Thoughts on Cultural Mediation

I have never liked the term ‘cultural management’, for it implies control, supervision and some degrees of manipulation of cultural activities from above. Culture does not need to be managed.

With the increased complexity of operation in cultural presentation in our society, and a growing recognition of diversity in cultural appreciation, the selection, interpretation and presentation of the arts and culture require much more than managerial skills, especially at a time when institutional presentation and interpretation become a major channel for the public to understand and appreciate arts and culture. The term ‘cultural manager’ wrongly implies some kinds of self-aggrandizement.

The term ’cultural mediation’ comes from the sociology of arts, which socially sees the process of the arts includes the production (the training and practice of artist), mediation (the work of (critic, educator, curator and administrator) and consumption (audience and collector) as a train of production and consumption. Of course one can further elaborate on these three areas. For example, the makers of arts instrument and pigment could be regarded as part of the ‘production’ and some art teachers can be counted as part of the team as well.

The cultural mediator is important at a time when our society depends heavily on the mediating establishment for the public to understand and appreciate arts and culture. Depending on the roles expected, the cultural mediator usually select, interpret and present arts and culture to be perceived the public. Their importance in shaping the ways people look at arts and culture should not be underestimated. Because of his/her potential influences, a cultural mediator needs to be constantly self-reflective, stays humble but and always be critical of one’s decision. Subsequently engagement in critical reflection is essential to a cultural mediator.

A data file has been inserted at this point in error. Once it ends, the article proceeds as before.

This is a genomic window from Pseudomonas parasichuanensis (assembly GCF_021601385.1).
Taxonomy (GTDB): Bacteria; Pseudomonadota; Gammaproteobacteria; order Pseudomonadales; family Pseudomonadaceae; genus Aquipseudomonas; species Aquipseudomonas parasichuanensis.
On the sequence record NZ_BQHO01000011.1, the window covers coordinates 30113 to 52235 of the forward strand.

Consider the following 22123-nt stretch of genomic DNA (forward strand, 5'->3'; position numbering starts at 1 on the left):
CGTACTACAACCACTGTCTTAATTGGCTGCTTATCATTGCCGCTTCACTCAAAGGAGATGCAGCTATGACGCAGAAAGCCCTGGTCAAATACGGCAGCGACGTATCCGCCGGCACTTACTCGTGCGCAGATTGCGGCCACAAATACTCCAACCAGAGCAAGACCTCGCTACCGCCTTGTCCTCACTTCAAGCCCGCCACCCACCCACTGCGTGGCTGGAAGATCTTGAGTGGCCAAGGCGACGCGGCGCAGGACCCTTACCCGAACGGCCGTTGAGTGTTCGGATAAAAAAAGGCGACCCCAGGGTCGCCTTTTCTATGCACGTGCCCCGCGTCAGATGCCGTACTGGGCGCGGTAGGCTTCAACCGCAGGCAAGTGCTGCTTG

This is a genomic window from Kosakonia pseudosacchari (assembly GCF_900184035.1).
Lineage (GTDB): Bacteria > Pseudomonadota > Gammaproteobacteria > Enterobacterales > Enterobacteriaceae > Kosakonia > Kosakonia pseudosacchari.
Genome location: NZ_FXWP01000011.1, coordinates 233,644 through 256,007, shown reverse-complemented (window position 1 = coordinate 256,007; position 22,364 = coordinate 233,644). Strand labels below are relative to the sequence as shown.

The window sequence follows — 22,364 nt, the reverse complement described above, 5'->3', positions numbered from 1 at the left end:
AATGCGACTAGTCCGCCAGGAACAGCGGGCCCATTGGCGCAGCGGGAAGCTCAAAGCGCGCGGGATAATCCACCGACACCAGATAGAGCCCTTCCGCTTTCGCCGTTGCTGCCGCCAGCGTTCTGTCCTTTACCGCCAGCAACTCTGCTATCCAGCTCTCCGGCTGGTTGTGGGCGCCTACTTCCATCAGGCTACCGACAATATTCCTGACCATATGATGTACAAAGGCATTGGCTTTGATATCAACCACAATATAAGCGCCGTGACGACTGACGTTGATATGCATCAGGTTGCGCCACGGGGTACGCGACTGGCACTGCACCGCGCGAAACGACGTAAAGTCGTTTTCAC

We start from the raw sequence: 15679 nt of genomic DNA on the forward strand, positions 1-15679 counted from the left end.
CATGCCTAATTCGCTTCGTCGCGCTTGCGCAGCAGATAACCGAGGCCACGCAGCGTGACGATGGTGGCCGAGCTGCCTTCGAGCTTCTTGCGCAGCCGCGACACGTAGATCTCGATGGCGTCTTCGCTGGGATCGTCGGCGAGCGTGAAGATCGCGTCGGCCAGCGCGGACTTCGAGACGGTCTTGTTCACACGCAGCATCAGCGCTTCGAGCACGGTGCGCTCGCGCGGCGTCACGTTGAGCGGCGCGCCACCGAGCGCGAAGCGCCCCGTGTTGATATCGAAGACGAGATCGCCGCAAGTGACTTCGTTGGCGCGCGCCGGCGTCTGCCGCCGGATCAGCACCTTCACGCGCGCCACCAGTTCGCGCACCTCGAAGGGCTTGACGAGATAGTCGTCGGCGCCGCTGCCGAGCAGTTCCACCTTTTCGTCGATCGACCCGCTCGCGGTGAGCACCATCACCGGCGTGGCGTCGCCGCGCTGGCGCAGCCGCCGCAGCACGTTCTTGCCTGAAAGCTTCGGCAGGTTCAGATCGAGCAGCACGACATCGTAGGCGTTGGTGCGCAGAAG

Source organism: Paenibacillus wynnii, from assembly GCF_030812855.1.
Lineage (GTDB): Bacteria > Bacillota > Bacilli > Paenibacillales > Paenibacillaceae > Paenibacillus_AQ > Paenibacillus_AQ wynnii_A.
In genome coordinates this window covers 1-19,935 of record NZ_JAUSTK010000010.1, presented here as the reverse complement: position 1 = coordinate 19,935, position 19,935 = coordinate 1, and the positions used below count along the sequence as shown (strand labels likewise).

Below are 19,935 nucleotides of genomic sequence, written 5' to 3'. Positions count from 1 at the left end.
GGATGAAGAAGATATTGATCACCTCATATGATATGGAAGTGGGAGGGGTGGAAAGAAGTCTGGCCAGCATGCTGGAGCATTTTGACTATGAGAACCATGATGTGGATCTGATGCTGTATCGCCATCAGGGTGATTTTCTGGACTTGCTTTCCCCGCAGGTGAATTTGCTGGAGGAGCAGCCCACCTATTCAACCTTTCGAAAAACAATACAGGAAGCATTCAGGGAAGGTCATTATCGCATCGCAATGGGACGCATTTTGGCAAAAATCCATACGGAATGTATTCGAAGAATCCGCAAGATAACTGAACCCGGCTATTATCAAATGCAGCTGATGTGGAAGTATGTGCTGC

When I first started teaching curatorship in 2004 at the Arts School of the Hong Kong Arts Centre, I had already adopted the term ‘cultural mediation’ instead of ‘cultural management’. Soon the Chinese University of Hong Kong has recruited me to look after its ‘ MA Programme in Cultural Management’. At one point I attempted to change the programme title from ‘cultural management’ to ‘cultural mediation’, but it was difficult to convince the senior management of the University of such a new, mostly unknown title. Deep inside I still wish that someday people could see the rationales behind such change. Hopefully, this new website could mark a significant change in the understanding of the true meaning of ‘Cultural Mediation’.

Oscar Ho

Oscar Ho (Director of CUHK’s M.A. in Cultural Management programme between 2006 and 2020) has advocated cultural mediation as a higher-order approach towards arts and cultural management. Cultural mediators are gatekeepers, who define, select, and present the arts professionally, and in so doing, expose the public and (specific) communities to the benefit of the arts. I am particularly interested in how cultural mediators position themselves in relation to the various stakeholders in the arts and cultural sector. The traditional stakeholder theory centres on the organization in its attempt to create win-win situations with both internal and external stakeholders. Cultural mediators, on the other hand, decentre themselves from the organization and navigate between the stakeholders. They base their decisions and actions in recognition that some stakeholders have more dominance over the others. Yet, every new decision/action leads to new issues and this means that cultural mediators must constantly shift their positions within their state of betweenness in response to the evolving power-relations between the stakeholders. To bridge the various stakeholders in meaningful ways, cultural mediators are required to have good grasps of the concepts of culture, cultural development and policies, as well as management competencies.  

Benny Lim